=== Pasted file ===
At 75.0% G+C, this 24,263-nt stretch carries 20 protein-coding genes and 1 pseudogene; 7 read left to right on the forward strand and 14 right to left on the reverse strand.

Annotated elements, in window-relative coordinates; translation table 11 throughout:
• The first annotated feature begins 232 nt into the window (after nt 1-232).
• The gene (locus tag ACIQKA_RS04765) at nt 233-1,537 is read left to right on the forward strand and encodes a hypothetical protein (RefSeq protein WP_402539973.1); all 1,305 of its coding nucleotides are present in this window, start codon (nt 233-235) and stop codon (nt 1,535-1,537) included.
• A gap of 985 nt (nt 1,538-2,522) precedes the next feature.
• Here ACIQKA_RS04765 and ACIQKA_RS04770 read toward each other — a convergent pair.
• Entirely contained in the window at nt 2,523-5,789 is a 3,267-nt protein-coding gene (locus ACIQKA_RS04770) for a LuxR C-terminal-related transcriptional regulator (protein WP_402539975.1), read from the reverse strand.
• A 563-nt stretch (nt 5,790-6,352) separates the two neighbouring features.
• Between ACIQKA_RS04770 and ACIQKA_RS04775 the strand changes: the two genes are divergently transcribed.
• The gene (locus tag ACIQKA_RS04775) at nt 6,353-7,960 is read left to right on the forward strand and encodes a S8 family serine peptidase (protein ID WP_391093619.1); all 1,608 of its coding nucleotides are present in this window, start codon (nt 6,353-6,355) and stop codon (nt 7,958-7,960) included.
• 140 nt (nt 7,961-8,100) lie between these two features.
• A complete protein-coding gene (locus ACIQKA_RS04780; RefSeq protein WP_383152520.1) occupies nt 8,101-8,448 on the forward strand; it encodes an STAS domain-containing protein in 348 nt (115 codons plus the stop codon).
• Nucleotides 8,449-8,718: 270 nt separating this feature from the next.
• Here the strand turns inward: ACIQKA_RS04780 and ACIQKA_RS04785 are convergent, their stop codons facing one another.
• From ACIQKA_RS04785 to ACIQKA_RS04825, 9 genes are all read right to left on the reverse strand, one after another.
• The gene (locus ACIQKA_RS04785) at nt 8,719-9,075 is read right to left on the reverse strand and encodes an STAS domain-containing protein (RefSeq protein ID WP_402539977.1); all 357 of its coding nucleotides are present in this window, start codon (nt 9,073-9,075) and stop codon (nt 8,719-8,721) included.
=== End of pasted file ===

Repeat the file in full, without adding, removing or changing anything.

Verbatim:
At 75.0% G+C, this 24,263-nt stretch carries 20 protein-coding genes and 1 pseudogene; 7 read left to right on the forward strand and 14 right to left on the reverse strand.

Annotated elements, in window-relative coordinates; translation table 11 throughout:
• The first annotated feature begins 232 nt into the window (after nt 1-232).
• The gene (locus tag ACIQKA_RS04765) at nt 233-1,537 is read left to right on the forward strand and encodes a hypothetical protein (RefSeq protein WP_402539973.1); all 1,305 of its coding nucleotides are present in this window, start codon (nt 233-235) and stop codon (nt 1,535-1,537) included.
• A gap of 985 nt (nt 1,538-2,522) precedes the next feature.
• Here ACIQKA_RS04765 and ACIQKA_RS04770 read toward each other — a convergent pair.
• Entirely contained in the window at nt 2,523-5,789 is a 3,267-nt protein-coding gene (locus ACIQKA_RS04770) for a LuxR C-terminal-related transcriptional regulator (protein WP_402539975.1), read from the reverse strand.
• A 563-nt stretch (nt 5,790-6,352) separates the two neighbouring features.
• Between ACIQKA_RS04770 and ACIQKA_RS04775 the strand changes: the two genes are divergently transcribed.
• The gene (locus tag ACIQKA_RS04775) at nt 6,353-7,960 is read left to right on the forward strand and encodes a S8 family serine peptidase (protein ID WP_391093619.1); all 1,608 of its coding nucleotides are present in this window, start codon (nt 6,353-6,355) and stop codon (nt 7,958-7,960) included.
• 140 nt (nt 7,961-8,100) lie between these two features.
• A complete protein-coding gene (locus ACIQKA_RS04780; RefSeq protein WP_383152520.1) occupies nt 8,101-8,448 on the forward strand; it encodes an STAS domain-containing protein in 348 nt (115 codons plus the stop codon).
• Nucleotides 8,449-8,718: 270 nt separating this feature from the next.
• Here the strand turns inward: ACIQKA_RS04780 and ACIQKA_RS04785 are convergent, their stop codons facing one another.
• From ACIQKA_RS04785 to ACIQKA_RS04825, 9 genes are all read right to left on the reverse strand, one after another.
• The gene (locus ACIQKA_RS04785) at nt 8,719-9,075 is read right to left on the reverse strand and encodes an STAS domain-containing protein (RefSeq protein ID WP_402539977.1); all 357 of its coding nucleotides are present in this window, start codon (nt 9,073-9,075) and stop codon (nt 8,719-8,721) included.